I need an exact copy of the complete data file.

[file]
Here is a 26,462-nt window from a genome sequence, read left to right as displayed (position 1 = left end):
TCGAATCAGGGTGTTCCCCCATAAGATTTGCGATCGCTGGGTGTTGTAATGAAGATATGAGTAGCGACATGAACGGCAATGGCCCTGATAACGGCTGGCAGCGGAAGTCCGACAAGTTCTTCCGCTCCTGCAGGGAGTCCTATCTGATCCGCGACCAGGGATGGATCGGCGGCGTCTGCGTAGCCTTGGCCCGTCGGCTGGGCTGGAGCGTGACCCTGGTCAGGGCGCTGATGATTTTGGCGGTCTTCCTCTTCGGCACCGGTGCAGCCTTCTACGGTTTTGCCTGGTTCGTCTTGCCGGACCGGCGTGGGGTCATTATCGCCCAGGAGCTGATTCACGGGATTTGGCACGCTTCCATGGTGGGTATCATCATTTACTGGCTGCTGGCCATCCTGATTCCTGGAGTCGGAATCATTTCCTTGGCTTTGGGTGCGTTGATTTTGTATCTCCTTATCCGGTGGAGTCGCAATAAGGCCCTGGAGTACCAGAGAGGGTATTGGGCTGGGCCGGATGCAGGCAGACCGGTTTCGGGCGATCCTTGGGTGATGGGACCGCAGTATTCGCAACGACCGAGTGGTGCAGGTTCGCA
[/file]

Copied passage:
Here is a 26,462-nt window from a genome sequence, read left to right as displayed (position 1 = left end):
TCGAATCAGGGTGTTCCCCCATAAGATTTGCGATCGCTGGGTGTTGTAATGAAGATATGAGTAGCGACATGAACGGCAATGGCCCTGATAACGGCTGGCAGCGGAAGTCCGACAAGTTCTTCCGCTCCTGCAGGGAGTCCTATCTGATCCGCGACCAGGGATGGATCGGCGGCGTCTGCGTAGCCTTGGCCCGTCGGCTGGGCTGGAGCGTGACCCTGGTCAGGGCGCTGATGATTTTGGCGGTCTTCCTCTTCGGCACCGGTGCAGCCTTCTACGGTTTTGCCTGGTTCGTCTTGCCGGACCGGCGTGGGGTCATTATCGCCCAGGAGCTGATTCACGGGATTTGGCACGCTTCCATGGTGGGTATCATCATTTACTGGCTGCTGGCCATCCTGATTCCTGGAGTCGGAATCATTTCCTTGGCTTTGGGTGCGTTGATTTTGTATCTCCTTATCCGGTGGAGTCGCAATAAGGCCCTGGAGTACCAGAGAGGGTATTGGGCTGGGCCGGATGCAGGCAGACCGGTTTCGGGCGATCCTTGGGTGATGGGACCGCAGTATTCGCAACGACCGAGTGGTGCAGGTTCGCA